We propose a method (GREML-LDMS) to estimate heritability for human complex traits in unrelated individuals using whole-genome sequencing data. We demonstrate using simulations based on whole-genome sequencing data that ∼97% and ∼68% of variation at common and rare variants, respectively, can be captured by imputation. Using the GREML-LDMS method, we estimate from 44,126 unrelated individuals that all ∼17 million imputed variants explain 56% (standard error (s.e.) = 2.3%) of variance for height and 27% (s...
October 2015: Nature Genetics
Madelyn M Gerber, Heather Hampel, Xiao-Ping Zhou, Nathan P Schulz, Adam Suhy, Mehmet Deveci, Ümit V Çatalyürek, Amanda Ewart Toland
Colorectal cancer (CRC) can be classified into different types. Chromosomal instable (CIN) colon cancers are thought to be the most common type of colon cancer. The risk of developing a CIN-related CRC is due in part to inherited risk factors. Genome-wide association studies have yielded over 40 single nucleotide polymorphisms (SNPs) associated with CRC risk, but these only account for a subset of risk alleles. Some of this missing heritability may be due to gene-gene interactions. We developed a strategy to identify interacting candidate genes/loci for CRC risk that utilizes both linkage and RNA-seq data from mouse models in combination with allele-specific imbalance (ASI) studies in human tumors...
November 15, 2015: International Journal of Cancer. Journal International du Cancer
Omnia Gamal El-Dien, Blaise Ratcliffe, Jaroslav Klápště, Charles Chen, Ilga Porth, Yousry A El-Kassaby
BACKGROUND: Genomic selection (GS) in forestry can substantially reduce the length of breeding cycle and increase gain per unit time through early selection and greater selection intensity, particularly for traits of low heritability and late expression. Affordable next-generation sequencing technologies made it possible to genotype large numbers of trees at a reasonable cost. RESULTS: Genotyping-by-sequencing was used to genotype 1,126 Interior spruce trees representing 25 open-pollinated families planted over three sites in British Columbia, Canada...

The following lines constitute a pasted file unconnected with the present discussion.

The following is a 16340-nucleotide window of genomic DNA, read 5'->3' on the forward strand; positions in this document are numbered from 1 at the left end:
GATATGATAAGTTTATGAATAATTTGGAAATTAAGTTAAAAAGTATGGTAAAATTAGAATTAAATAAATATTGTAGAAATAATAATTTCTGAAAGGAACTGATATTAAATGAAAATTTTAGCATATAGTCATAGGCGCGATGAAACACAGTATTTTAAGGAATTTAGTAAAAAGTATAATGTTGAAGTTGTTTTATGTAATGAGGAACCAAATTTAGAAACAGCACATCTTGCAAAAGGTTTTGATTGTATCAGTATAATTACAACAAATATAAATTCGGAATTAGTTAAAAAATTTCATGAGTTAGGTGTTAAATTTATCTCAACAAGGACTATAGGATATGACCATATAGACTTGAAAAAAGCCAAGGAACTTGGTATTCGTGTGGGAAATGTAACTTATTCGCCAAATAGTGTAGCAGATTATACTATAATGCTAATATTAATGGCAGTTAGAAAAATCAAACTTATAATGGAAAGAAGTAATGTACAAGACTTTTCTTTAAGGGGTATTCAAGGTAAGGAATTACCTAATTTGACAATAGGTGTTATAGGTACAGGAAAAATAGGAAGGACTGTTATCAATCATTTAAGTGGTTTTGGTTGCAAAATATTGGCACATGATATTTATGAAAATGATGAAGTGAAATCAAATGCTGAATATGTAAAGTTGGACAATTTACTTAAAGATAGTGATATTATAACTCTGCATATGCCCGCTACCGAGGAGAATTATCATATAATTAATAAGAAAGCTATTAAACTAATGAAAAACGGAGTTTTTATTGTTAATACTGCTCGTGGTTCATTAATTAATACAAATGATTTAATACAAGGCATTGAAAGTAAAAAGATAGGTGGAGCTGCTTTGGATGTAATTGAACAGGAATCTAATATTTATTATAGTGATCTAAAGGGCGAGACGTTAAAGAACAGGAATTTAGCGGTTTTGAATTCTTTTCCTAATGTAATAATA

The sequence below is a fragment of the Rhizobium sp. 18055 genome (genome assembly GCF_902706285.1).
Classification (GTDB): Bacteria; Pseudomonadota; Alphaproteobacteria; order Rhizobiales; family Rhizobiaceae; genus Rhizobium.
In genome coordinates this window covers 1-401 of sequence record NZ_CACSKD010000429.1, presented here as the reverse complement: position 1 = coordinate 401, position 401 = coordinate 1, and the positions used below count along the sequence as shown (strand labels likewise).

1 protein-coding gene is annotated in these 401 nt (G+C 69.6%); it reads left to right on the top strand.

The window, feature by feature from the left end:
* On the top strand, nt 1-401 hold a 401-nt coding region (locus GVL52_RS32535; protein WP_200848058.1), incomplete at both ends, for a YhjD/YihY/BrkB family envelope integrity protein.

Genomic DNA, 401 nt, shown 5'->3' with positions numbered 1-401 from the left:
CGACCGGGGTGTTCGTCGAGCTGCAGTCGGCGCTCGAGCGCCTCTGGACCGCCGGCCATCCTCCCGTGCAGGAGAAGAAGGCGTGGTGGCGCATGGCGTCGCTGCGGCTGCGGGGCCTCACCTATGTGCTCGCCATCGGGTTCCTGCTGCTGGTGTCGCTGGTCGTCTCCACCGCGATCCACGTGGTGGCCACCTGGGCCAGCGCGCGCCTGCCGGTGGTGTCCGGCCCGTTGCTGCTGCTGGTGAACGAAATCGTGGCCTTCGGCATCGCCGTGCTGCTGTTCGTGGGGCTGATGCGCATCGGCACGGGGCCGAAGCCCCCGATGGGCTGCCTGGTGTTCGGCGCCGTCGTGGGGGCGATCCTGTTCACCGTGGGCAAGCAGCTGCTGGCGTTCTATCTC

2015: BMC Genomics
Laura Grange, Jean-François Bureau, Iryna Nikolayeva, Richard Paul, Kristel Van Steen, Benno Schwikowski, Anavaj Sakuntabhai
BACKGROUND: Deciphering the genetic architecture of complex traits is still a major challenge for human genetics. In most cases, genome-wide association studies have only partially explained the heritability of traits and diseases. Epistasis, one potentially important cause of this missing heritability, is difficult to explore at the genome-wide level. Here, we develop and assess a tool based on interactive odds ratios (IOR), Fast Odds Ratio-based sCan for Epistasis (FORCE), as a novel approach for exhaustive genome-wide epistasis search...
2015: BMC Genetics
Ling Wang, Haipeng Shen, Hexuan Liu, Guang Guo
BACKGROUND: Recently mixed linear models are used to address the issue of "missing" heritability in traditional Genome-wide association studies (GWAS). The models assume that all single-nucleotide polymorphisms (SNPs) are associated with the phenotypes of interest. However, it is more common that only a small proportion of SNPs have significant effects on the phenotypes, while most SNPs have no or very small effects. To incorporate this feature, we propose an efficient Hierarchical Bayesian Model (HBM) that extends the existing mixed models to enforce automatic selection of significant SNPs...
February 3, 2015: BMC Genomics
Swetlana Berger, Paulino Pérez-Rodríguez, Yogasudha Veturi, Henner Simianer, Gustavo de los Campos
Genome-wide association studies (GWAS) have detected large numbers of variants associated with complex human traits and diseases. However, the proportion of variance explained by GWAS-significant single nucleotide polymorphisms has been usually small. This brought interest in the use of whole-genome regression (WGR) methods. However, there has been limited research on the factors that affect prediction accuracy (PA) of WGRs when applied to human data of distantly related individuals. Here, we examine, using real human genotypes and simulated phenotypes, how trait complexity, marker-quantitative trait loci (QTL) linkage disequilibrium (LD), and the model used affect the performance of WGRs...